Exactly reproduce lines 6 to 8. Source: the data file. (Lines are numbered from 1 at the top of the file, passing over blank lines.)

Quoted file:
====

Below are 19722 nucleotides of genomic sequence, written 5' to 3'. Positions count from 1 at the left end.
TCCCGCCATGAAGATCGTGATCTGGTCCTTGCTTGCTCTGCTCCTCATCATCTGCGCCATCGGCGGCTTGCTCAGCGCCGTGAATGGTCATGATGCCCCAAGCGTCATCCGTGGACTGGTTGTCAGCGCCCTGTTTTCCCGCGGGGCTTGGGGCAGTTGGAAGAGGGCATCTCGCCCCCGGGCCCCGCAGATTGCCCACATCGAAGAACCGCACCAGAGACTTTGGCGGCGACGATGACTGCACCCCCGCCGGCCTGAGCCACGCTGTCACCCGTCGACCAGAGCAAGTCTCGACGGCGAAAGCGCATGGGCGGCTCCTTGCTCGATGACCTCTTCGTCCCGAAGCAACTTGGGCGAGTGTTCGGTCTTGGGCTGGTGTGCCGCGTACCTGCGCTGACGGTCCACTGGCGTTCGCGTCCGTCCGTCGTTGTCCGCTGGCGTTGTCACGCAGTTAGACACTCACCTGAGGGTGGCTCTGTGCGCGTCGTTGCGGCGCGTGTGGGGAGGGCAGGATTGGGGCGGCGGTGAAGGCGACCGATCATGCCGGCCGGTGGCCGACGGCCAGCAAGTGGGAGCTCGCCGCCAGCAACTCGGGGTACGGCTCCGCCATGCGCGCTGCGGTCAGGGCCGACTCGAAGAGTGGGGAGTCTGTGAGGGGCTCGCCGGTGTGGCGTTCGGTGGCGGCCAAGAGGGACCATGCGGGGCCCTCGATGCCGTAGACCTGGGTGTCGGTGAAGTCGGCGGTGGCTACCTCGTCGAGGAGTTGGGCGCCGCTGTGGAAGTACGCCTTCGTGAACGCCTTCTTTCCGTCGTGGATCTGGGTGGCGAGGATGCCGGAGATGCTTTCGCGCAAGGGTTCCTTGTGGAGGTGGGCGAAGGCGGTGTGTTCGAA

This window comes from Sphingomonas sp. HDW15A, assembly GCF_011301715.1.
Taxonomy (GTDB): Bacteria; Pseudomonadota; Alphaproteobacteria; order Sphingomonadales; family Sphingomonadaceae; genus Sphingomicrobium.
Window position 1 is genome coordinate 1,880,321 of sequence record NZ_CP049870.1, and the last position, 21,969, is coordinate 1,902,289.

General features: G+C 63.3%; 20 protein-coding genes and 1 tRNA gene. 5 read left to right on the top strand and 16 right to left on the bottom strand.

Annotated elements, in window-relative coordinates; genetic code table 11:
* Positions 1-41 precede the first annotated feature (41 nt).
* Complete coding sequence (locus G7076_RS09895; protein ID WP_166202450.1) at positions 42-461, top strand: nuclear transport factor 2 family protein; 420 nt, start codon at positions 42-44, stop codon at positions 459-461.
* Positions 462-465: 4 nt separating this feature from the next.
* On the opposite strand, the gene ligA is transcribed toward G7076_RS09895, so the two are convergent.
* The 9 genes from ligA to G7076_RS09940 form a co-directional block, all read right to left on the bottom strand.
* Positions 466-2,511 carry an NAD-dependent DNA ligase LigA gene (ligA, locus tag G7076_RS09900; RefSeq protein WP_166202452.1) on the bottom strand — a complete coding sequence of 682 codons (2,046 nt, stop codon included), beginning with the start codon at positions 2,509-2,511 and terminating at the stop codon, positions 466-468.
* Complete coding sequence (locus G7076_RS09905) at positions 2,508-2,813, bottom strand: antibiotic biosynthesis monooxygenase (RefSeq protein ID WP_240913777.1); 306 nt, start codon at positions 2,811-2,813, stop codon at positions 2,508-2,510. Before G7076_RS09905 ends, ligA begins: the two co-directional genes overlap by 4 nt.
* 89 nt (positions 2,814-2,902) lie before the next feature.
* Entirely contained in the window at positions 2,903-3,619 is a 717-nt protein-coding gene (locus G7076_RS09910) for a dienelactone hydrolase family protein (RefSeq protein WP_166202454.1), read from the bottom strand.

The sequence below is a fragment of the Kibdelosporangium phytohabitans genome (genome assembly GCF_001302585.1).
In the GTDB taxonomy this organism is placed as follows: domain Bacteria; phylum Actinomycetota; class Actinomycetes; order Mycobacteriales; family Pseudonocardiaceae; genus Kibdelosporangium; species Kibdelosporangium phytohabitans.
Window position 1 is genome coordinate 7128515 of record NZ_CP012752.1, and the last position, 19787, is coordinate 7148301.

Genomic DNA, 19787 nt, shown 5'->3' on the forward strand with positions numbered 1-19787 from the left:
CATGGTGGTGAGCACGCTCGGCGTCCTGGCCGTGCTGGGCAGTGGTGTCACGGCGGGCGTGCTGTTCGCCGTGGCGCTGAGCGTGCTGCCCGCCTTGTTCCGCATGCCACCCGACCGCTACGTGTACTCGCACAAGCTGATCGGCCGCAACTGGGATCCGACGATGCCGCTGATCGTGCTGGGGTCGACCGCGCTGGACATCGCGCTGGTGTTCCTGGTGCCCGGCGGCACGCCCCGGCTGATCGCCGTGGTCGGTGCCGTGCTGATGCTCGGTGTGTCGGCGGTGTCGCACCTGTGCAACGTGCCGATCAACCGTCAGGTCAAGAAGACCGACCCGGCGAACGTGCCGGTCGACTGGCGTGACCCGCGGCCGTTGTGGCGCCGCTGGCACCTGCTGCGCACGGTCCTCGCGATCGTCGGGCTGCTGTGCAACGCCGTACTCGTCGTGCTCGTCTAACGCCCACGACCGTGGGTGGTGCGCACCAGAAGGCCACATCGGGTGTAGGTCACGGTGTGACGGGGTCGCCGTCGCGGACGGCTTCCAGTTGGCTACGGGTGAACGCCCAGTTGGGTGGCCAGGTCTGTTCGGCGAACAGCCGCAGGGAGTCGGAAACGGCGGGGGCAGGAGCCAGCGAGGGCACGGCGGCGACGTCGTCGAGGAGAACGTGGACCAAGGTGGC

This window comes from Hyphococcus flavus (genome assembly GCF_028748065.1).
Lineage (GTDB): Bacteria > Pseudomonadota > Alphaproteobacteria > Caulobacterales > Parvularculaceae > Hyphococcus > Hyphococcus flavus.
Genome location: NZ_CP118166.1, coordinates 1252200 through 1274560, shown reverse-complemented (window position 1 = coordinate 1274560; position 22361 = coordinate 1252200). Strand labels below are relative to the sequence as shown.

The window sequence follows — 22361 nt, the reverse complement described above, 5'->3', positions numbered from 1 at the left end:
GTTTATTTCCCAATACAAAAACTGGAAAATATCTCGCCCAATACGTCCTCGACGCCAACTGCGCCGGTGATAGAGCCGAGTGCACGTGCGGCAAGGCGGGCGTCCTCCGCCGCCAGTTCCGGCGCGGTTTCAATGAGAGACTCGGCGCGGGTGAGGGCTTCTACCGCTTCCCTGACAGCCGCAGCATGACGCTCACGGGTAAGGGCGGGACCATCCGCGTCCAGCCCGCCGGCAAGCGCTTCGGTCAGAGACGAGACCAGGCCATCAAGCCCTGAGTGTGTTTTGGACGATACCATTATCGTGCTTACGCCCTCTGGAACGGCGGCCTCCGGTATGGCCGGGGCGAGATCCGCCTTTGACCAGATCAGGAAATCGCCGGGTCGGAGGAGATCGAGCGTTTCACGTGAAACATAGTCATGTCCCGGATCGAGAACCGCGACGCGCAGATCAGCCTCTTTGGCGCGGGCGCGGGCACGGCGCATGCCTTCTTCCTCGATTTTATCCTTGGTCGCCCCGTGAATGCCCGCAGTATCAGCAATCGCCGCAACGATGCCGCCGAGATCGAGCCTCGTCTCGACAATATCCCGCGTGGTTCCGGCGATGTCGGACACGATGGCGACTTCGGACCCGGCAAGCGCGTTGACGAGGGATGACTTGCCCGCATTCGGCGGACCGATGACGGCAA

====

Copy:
General features: G+C 63.3%; 20 protein-coding genes and 1 tRNA gene. 5 read left to right on the top strand and 16 right to left on the bottom strand.

Annotated elements, in window-relative coordinates; genetic code table 11:
* Positions 1-41 precede the first annotated feature (41 nt).